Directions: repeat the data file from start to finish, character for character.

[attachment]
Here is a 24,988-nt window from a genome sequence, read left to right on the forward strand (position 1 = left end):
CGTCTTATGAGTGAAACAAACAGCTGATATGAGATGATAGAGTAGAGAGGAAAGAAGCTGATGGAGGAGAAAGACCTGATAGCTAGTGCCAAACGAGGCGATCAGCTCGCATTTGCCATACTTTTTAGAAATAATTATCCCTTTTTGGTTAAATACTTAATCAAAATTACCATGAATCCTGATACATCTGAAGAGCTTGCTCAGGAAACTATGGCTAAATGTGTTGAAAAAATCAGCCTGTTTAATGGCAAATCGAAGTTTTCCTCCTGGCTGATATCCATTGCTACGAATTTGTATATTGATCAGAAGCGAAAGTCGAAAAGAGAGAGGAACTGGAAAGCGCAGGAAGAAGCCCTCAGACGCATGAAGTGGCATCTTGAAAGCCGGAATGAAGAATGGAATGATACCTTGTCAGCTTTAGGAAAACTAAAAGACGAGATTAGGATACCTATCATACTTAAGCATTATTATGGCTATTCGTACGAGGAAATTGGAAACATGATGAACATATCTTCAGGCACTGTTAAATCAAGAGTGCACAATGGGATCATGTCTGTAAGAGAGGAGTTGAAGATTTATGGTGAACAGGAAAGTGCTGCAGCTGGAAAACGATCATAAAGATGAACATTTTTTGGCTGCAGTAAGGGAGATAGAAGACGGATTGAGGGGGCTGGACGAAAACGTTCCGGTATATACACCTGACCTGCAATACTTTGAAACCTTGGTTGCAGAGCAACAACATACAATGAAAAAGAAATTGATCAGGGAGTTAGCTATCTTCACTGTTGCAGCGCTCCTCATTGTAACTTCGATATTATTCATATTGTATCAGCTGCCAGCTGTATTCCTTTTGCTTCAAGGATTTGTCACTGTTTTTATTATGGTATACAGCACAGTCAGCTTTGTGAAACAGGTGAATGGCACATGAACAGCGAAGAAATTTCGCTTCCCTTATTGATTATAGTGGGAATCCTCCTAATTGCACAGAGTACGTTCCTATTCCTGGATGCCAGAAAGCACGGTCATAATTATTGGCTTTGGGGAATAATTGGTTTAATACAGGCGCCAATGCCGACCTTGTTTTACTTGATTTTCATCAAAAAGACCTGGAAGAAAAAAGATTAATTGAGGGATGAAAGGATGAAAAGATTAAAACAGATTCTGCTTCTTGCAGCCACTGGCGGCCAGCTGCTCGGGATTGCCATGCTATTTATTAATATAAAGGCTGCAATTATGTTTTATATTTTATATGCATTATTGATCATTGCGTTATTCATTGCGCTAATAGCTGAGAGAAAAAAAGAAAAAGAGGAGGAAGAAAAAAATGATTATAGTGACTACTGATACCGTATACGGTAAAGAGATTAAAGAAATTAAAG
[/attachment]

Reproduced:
Here is a 24,988-nt window from a genome sequence, read left to right on the forward strand (position 1 = left end):
CGTCTTATGAGTGAAACAAACAGCTGATATGAGATGATAGAGTAGAGAGGAAAGAAGCTGATGGAGGAGAAAGACCTGATAGCTAGTGCCAAACGAGGCGATCAGCTCGCATTTGCCATACTTTTTAGAAATAATTATCCCTTTTTGGTTAAATACTTAATCAAAATTACCATGAATCCTGATACATCTGAAGAGCTTGCTCAGGAAACTATGGCTAAATGTGTTGAAAAAATCAGCCTGTTTAATGGCAAATCGAAGTTTTCCTCCTGGCTGATATCCATTGCTACGAATTTGTATATTGATCAGAAGCGAAAGTCGAAAAGAGAGAGGAACTGGAAAGCGCAGGAAGAAGCCCTCAGACGCATGAAGTGGCATCTTGAAAGCCGGAATGAAGAATGGAATGATACCTTGTCAGCTTTAGGAAAACTAAAAGACGAGATTAGGATACCTATCATACTTAAGCATTATTATGGCTATTCGTACGAGGAAATTGGAAACATGATGAACATATCTTCAGGCACTGTTAAATCAAGAGTGCACAATGGGATCATGTCTGTAAGAGAGGAGTTGAAGATTTATGGTGAACAGGAAAGTGCTGCAGCTGGAAAACGATCATAAAGATGAACATTTTTTGGCTGCAGTAAGGGAGATAGAAGACGGATTGAGGGGGCTGGACGAAAACGTTCCGGTATATACACCTGACCTGCAATACTTTGAAACCTTGGTTGCAGAGCAACAACATACAATGAAAAAGAAATTGATCAGGGAGTTAGCTATCTTCACTGTTGCAGCGCTCCTCATTGTAACTTCGATATTATTCATATTGTATCAGCTGCCAGCTGTATTCCTTTTGCTTCAAGGATTTGTCACTGTTTTTATTATGGTATACAGCACAGTCAGCTTTGTGAAACAGGTGAATGGCACATGAACAGCGAAGAAATTTCGCTTCCCTTATTGATTATAGTGGGAATCCTCCTAATTGCACAGAGTACGTTCCTATTCCTGGATGCCAGAAAGCACGGTCATAATTATTGGCTTTGGGGAATAATTGGTTTAATACAGGCGCCAATGCCGACCTTGTTTTACTTGATTTTCATCAAAAAGACCTGGAAGAAAAAAGATTAATTGAGGGATGAAAGGATGAAAAGATTAAAACAGATTCTGCTTCTTGCAGCCACTGGCGGCCAGCTGCTCGGGATTGCCATGCTATTTATTAATATAAAGGCTGCAATTATGTTTTATATTTTATATGCATTATTGATCATTGCGTTATTCATTGCGCTAATAGCTGAGAGAAAAAAAGAAAAAGAGGAGGAAGAAAAAAATGATTATAGTGACTACTGATACCGTATACGGTAAAGAGATTAAAGAAATTAAAG